“What do you have to lose?”

Your friend is trying to decide whether to send an application to a graduate school that he wants to get into. He really wants to go there but doesn't think that he'll be accepted. You say this to convince him to apply.

What do you have to lose?

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What do you have to lose?

This is a phrase that you tell people when you want them to try something new. For example, if your friend has never been skiing before and can't decide if he wants to go on a ski trip with you, ask him:

Come on! What do you have to lose? If you don't like it, you can just hang out in the hot tub.

Asking "What do you have to lose?" is a way to suggest that the things your friend is worried about aren't very big problems. So it's like saying "Don't worry about it!"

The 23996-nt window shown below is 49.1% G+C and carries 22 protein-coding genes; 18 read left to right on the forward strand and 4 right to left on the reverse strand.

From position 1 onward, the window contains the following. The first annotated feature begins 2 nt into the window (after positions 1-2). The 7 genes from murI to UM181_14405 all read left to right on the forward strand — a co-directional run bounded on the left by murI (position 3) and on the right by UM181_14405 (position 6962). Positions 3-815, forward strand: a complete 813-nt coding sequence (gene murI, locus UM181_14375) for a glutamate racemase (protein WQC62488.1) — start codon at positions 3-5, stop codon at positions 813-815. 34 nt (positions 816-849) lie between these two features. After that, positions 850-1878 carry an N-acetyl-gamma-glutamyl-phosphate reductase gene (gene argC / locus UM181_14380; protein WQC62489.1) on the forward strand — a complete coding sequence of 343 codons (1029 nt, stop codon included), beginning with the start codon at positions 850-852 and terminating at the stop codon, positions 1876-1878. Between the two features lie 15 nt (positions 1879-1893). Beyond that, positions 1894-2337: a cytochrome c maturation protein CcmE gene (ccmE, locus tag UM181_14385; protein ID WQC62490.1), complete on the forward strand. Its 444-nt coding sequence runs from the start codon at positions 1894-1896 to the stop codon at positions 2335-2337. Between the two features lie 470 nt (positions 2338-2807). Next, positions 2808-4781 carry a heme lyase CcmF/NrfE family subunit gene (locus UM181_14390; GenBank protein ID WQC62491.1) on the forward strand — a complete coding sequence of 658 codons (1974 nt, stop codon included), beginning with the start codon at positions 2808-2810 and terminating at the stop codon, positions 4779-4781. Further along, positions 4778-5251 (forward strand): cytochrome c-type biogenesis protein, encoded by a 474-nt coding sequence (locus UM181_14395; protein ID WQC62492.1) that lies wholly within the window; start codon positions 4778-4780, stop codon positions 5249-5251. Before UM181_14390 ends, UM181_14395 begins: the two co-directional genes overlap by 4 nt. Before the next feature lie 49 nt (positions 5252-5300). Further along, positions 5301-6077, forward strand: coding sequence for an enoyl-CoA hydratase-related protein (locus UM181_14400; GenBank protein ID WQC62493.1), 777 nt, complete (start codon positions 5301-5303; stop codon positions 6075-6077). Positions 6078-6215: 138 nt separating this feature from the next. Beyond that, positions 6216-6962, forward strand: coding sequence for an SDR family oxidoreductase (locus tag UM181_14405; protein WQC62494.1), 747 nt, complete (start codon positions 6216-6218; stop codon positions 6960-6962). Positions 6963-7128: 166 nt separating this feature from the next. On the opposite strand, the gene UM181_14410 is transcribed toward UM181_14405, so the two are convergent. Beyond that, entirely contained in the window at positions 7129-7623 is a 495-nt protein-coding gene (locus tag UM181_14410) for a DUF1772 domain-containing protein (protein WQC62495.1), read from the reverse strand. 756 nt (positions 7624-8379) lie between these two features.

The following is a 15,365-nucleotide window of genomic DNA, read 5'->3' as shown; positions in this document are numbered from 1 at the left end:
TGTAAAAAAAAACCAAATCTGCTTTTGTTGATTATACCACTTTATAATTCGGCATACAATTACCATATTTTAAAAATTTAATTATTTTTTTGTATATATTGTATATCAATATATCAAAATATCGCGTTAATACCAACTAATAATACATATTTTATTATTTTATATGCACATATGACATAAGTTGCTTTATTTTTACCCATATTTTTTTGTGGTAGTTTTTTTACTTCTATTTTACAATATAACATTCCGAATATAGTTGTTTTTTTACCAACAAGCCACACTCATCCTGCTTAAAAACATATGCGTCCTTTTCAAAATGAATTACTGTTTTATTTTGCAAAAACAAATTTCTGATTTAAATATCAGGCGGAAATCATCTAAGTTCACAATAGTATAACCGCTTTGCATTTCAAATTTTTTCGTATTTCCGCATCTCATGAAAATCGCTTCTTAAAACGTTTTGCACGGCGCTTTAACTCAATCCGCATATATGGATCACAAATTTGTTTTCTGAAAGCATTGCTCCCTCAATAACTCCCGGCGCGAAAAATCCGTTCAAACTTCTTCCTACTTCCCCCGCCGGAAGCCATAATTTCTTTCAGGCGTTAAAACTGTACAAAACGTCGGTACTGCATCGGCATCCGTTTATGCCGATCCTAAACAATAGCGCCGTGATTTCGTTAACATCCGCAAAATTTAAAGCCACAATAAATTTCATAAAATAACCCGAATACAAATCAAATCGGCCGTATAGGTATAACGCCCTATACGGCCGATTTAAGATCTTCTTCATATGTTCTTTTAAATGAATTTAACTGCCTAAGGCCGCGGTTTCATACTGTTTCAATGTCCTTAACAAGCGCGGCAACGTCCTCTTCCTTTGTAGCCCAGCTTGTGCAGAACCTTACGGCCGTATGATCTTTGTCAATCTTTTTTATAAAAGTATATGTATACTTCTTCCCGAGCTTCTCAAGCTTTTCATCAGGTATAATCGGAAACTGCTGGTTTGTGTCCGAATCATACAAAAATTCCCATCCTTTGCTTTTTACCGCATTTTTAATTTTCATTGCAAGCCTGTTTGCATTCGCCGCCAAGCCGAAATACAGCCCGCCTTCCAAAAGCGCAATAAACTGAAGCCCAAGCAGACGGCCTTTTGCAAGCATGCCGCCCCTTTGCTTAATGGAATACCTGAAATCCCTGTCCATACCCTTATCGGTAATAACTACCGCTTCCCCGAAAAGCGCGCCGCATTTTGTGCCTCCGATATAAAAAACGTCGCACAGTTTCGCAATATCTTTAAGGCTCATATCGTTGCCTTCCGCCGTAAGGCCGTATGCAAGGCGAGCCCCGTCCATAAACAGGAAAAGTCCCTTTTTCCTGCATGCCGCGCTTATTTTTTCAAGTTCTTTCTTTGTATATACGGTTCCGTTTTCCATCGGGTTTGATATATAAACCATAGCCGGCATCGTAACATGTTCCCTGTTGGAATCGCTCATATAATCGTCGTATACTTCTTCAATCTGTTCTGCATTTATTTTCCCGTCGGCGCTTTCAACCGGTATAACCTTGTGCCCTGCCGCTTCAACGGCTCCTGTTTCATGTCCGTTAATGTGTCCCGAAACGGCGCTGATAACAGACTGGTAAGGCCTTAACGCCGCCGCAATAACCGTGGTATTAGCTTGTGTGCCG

You can also say "What have you got to lose?". It means the same thing, but is a bit more casual.

have (something) to lose

When you're thinking about trying something new and risky, you might think of the negative consequences that might occur if it doesn't work out. For example, if you try a new restaurant that you've never been to before, the food might not be good. But eating bad food isn't that big of a problem, so you don't have a lot to lose in that situation.

On the other hand, what if you're thinking of starting your own business but you have a house and 5 children. In this case, you might lose all your money and your children might suffer if your business doesn't succeed. So in this case, you do have a lot to lose.

There's a famous saying in English:

"Never contend with a man who has nothing to lose."

This means that people who are already poor, powerless, or lonely are dangerous to fight against because they will take the biggest risks.

When you pronounce "have to" meaning "must", the words blend together and sometimes sound like "hafta". But "What do you have to lose?" should always be pronounced with a clear "v" sound in "have". That lets people know that "have" and "to" are separate.